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Uncle Tom's Cabin by Harriet Beecher Stowe
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Uncle Tom's Cabin (1852)

by Harriet Beecher Stowe

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9,821133294 (3.79)379
  1. 21
    Incidents in the Life of a Slave Girl by Harriet Jacobs (LisaMaria_C)
    LisaMaria_C: This is the slave narrative of Harriet Jacobs and shares with Stowe a Christian sensibility and emphasis on how slavery destroys a slaves moral agency.
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English (125)  Dutch (3)  German (2)  Swedish (1)  Spanish (1)  French (1)  All languages (133)
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If this was the bright shining light of American social liberalism in 1851, it's easy to see why achieving racial equality continues to be an uphill battle. When even the abolitionists who want to free the slaves don't seem to have any respect or liking for African Americans, something seems wrong.

It's obviously a mistake to judge this book by the standards of today but I think it's equally wrongheaded to consider the book a faithful document of American slavery, as we are sometimes asked to do. It's not. It's pure melodrama and should be regarded as such. Its importance lies in its role as the first American bestseller and in the fact that many people bought its veracity as a document of slave life--it helped create intellectual and cultural conditions in which your ordinary middle class northerner wasn't made to feel like a radical freak for hazarding an abolitionist opinion. It's deeply problematic, but it got the point across.

So how is it as a novel? It's okay. It's more entertaining (if less harrowing) than the autobiography of Frederick Douglass and more captivating (if less convincing) than its own factual final chapter written strictly from Stowe's point of view. Be prepared for Dickensian levels of coincidence and a truly nauseating amount of Christian propaganda. There are some interesting characters and it's very accessible. Without its historical legacy, though, there is no way anyone in 2016 would still be reading this for its literary value. I give it a rating compatible with its symbolic, rather than actual, worth. ( )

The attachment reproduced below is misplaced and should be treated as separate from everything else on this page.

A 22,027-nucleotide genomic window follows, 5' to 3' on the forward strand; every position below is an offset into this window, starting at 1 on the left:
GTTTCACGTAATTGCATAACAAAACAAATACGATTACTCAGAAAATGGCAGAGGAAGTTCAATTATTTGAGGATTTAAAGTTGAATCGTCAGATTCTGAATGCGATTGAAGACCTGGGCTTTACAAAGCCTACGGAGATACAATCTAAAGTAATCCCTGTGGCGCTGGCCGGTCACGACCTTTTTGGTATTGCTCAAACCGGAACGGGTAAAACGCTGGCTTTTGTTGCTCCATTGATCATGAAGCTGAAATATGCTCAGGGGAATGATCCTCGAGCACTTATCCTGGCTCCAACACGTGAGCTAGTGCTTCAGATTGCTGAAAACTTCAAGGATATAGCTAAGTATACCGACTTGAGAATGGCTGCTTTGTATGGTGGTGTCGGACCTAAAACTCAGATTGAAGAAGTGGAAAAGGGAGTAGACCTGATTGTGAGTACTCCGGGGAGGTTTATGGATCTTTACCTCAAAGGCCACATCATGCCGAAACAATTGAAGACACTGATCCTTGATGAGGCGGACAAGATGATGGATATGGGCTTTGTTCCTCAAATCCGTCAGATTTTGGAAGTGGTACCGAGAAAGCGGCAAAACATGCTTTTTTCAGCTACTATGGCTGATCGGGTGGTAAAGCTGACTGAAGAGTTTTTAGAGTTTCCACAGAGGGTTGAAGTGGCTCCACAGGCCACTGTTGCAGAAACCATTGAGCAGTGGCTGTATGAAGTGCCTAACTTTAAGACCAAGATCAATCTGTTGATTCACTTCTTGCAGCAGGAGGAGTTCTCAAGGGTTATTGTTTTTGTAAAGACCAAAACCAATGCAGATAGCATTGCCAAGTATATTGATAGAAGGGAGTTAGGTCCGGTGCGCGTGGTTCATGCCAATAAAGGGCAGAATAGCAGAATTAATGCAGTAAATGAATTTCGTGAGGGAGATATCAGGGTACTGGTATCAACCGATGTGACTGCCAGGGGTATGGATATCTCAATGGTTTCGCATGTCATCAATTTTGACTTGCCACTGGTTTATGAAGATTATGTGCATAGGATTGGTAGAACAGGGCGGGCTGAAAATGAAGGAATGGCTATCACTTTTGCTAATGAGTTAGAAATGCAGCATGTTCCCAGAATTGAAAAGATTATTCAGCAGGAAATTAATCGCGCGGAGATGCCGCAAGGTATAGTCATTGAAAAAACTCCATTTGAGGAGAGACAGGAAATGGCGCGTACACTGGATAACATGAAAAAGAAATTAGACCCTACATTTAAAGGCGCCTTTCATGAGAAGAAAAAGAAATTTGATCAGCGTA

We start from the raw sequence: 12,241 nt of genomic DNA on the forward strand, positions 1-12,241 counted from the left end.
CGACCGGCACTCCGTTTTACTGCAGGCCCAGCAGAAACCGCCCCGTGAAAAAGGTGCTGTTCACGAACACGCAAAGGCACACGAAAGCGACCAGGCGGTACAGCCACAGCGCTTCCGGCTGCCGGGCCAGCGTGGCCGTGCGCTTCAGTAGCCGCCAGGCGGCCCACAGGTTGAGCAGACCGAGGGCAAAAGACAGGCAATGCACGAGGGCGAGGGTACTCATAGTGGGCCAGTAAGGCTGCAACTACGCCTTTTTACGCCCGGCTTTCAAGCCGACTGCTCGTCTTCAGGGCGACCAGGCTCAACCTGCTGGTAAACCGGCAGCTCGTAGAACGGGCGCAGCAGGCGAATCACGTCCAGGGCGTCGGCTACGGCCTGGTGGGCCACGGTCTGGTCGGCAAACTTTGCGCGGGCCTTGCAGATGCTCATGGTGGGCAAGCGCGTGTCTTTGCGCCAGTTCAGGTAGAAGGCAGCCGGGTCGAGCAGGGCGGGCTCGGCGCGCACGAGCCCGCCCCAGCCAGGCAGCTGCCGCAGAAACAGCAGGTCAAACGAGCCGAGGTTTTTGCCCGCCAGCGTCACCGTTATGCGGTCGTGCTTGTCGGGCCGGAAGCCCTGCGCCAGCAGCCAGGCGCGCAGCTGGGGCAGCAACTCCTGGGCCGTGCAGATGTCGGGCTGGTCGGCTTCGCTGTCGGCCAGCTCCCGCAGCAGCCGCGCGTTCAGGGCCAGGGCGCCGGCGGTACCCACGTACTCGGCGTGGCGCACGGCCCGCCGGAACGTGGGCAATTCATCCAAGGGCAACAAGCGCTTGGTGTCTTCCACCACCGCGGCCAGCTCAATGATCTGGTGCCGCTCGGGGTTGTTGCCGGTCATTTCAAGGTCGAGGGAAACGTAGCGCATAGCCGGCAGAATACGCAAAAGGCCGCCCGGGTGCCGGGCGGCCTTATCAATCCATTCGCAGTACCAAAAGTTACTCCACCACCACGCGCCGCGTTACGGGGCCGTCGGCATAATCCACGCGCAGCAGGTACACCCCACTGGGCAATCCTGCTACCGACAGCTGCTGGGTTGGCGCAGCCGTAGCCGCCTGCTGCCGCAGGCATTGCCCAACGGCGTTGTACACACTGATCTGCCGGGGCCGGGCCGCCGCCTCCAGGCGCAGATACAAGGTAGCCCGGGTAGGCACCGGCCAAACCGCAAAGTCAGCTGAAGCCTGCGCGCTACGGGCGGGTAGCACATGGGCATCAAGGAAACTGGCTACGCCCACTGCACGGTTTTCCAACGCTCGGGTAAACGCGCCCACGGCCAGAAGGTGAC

sansmerci | Apr 26, 2016 |
This is a book that every American should have read because its dramatic story helped launch the civil war. ( )
  M_Clark | Apr 24, 2016 |
I loved this! Beautiful and heartbreaking though some of my emotional bonds were stronger with side characters. It's fascinating to see how our perspectives of Uncle Tom have evolved throughout history. ( )
  LaPhenix | Mar 8, 2016 |
I found the author's prejudices, of which I'm sure she was not even aware, to be quite interesting. She makes numerous comments and generalities about "the race" and its traits and tendencies as a whole, which although not derogatory per se, seem a bit condescending and holier-than-thou to me. Ms Stowe, obviously an abolitionist, was in my opinion like members of many other groups speaking up for any given race of people, purportedly wanting them considered equal to themselves while in their hearts considering them inferior in some way. Prejudice is something we all find in our hearts whether we like it or not and is only demolished with close contact and constant interaction with the object of our prejudice. My own prejudice regarding the African race is something I certainly don't want to feel and don't actually feel on an intellectual level, but it is nevertheless there; only if I had friends, co-workers, and neighbors of that race could I rid myself of that prejudice.

This is not to say this book isn't an important piece of classic literature, but I can see why many folks of many different colors don't want this part of the school curriculum. Personally I thought it a bit demeaning to the African race even while purportedly attempting to portray them as equals to the author herself.

Read again in Nov. 2014 ( )
  KathyGilbert | Jan 29, 2016 |
Stowe seems to have two main goals in Uncle Tom’s Cabin. The first is to demonstrate that slavery as an institution is wrong. Buying and selling human beings is abhorrent, and arguments about how well slaves are treated are missing the point.

The other goal seems to be to humanize slaves of African origin, especially for those in the North who might oppose slavery but still retain a feeling of prejudice against people of African origin. In large part, Stowe does this by showing how slaves can act just like white people if they are taught and treated like white people.